Iran uranium talks set to resume

Iran was set to hold a third day of talks Wednesday with world powers on a uranium enrichment agreement, a deal which could help defuse tensions over its controversial nuclear programme.

The negotiations, on a proposal for Iran to ship its low-enriched uranium abroad for further processing, had appeared to stall on Tuesday but the parties met briefly and were due to hold further talks on Wednesday.

"I think and I believe that we are making progress," the head of the International Atomic Energy Agency, Mohamed ElBaradei, said after the talks Tuesday.

"It is maybe slower than I expected but we are moving forward and we are going to meet tomorrow at 10:00 am (0800 GMT)."

"We still hope to be able to reach an agreement. It's a complex process," ElBaradei told reporters.

"There are technical aspects, many technical issues that we have to hammer out. It is of course a question of confidence building, of guarantees," said the head of the UN's atomic watchdog.

The head of the Iranian delegation, Ali Asghar Soltanieh, described the talks as "constructive" and said that "discussions will continue tomorrow with all countries concerned."

The talks appeared to stall Tuesday over statements by Iranian officials that they no longer wanted France part of any deal, but diplomats said rather it was over differences on how to structure the deal.

Iran tentatively agreed at a meeting in Geneva with world powers on October 1 to ship some of its stocks of low-enriched uranium abroad for processing into fuel for an internationally supervised research reactor in Tehran.

The Geneva talks were the first in 15 months between Iran and the world powers which have been leading talks aimed at restricting Tehran's nuclear drive: Britain, China, France, Germany, Russia and the United States.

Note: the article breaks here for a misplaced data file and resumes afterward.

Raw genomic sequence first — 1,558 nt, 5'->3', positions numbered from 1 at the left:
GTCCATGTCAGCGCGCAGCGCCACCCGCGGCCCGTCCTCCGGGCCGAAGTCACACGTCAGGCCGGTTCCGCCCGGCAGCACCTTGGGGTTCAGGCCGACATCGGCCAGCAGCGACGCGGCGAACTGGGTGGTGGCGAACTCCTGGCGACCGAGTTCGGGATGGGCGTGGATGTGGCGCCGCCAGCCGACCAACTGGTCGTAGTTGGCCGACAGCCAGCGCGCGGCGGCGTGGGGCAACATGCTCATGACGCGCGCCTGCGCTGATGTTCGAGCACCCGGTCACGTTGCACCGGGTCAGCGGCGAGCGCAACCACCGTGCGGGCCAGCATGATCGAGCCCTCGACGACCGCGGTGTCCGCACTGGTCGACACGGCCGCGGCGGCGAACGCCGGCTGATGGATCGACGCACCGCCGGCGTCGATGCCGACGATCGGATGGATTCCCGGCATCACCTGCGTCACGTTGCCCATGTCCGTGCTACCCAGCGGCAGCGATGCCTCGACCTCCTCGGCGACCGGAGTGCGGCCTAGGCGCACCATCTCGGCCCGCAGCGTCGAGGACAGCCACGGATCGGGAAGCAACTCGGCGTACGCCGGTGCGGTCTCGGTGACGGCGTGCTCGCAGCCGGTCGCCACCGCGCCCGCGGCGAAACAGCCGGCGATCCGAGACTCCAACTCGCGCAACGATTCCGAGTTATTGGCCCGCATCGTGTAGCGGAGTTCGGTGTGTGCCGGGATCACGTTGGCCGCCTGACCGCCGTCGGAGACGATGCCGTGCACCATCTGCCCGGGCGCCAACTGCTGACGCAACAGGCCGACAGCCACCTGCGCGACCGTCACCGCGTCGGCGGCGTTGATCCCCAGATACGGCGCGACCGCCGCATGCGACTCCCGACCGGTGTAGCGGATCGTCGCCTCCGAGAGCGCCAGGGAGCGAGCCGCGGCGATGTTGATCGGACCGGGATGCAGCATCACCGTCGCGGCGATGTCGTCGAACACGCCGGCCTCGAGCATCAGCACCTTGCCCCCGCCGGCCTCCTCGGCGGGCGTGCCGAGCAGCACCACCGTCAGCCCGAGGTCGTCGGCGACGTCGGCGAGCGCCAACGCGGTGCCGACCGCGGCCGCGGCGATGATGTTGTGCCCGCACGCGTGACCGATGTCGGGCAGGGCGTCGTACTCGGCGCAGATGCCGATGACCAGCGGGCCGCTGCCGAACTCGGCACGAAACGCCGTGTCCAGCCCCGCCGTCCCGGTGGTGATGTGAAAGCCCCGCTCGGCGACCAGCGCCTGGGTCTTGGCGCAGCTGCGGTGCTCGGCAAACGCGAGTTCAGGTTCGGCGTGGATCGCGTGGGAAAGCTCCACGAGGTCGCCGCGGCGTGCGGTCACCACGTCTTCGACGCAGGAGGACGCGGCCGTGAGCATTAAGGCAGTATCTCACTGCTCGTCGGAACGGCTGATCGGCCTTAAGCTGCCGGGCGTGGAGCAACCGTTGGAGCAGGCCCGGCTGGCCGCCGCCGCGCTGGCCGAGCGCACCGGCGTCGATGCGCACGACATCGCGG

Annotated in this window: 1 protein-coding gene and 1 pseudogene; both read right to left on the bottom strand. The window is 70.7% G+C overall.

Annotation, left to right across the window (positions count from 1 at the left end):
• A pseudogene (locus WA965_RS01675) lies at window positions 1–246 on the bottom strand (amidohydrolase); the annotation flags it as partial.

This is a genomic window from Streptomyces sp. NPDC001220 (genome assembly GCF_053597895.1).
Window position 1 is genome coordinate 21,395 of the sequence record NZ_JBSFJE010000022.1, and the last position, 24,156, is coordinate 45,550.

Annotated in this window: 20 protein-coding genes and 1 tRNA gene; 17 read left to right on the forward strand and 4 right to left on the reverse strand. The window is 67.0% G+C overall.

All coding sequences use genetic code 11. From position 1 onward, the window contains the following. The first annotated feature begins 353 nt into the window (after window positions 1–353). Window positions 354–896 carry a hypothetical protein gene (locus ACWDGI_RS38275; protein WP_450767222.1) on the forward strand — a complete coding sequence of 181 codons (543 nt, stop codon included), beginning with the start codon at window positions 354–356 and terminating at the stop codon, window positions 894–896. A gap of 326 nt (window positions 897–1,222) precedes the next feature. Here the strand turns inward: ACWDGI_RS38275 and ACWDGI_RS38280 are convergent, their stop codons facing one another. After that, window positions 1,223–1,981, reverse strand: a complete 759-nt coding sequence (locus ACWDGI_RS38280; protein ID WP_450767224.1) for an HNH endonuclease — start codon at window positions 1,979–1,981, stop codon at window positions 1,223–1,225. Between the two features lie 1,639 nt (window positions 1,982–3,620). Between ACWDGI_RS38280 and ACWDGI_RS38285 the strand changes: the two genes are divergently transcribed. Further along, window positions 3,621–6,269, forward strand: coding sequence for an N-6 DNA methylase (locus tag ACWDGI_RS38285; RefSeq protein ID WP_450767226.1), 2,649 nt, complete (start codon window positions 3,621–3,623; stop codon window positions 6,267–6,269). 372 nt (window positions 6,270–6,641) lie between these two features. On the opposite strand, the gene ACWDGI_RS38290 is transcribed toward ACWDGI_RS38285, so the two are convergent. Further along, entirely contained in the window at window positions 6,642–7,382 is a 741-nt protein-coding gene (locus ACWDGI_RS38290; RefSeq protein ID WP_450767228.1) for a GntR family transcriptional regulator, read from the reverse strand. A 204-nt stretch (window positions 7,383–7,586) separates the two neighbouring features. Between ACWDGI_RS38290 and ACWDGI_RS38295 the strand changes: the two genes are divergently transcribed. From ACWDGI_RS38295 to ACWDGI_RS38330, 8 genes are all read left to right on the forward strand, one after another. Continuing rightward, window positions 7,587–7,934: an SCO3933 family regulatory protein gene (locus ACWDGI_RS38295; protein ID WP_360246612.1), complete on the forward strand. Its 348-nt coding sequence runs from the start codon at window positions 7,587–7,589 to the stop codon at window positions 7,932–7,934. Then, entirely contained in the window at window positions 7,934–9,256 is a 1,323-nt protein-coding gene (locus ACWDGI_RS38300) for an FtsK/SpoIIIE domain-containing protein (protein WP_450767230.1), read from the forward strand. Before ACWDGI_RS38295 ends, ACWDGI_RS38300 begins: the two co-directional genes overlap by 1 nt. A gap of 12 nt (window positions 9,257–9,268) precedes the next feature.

Western powers suspect Iran has embarked on research to build a nuclear bomb. Iran has denied the claims but has been accused by the IAEA of not cooperating with efforts to determine whether its atomic programme is peaceful.

The proposal has been seen as a possible means of helping resolve the standoff, which has seen Western powers threaten to slap more sanctions on Iran.

For international community the proposal would reduce the stock of uranium that Iran could potentially divert to weapons use.

Iran has 1,500 kilogrammes (3,300 pounds) of low-enriched uranium at its plant in Natanz, in defiance of three rounds of UN sanctions to back demands that it halt all enrichment activity.

For Tehran the proposal would mean at least a tacit recognition of its right to enrich uranium, a key Iranian demand, in addition to securing access to needed medium-enriched uranium.

Iran has said it is running short of medium-enriched uranium -- below weapons grade -- for its research reactor, which produces isotopes for medical use.

Enriched uranium can be used as fuel for a nuclear reactor or, in much purer form, as the fissile core of an atomic bomb.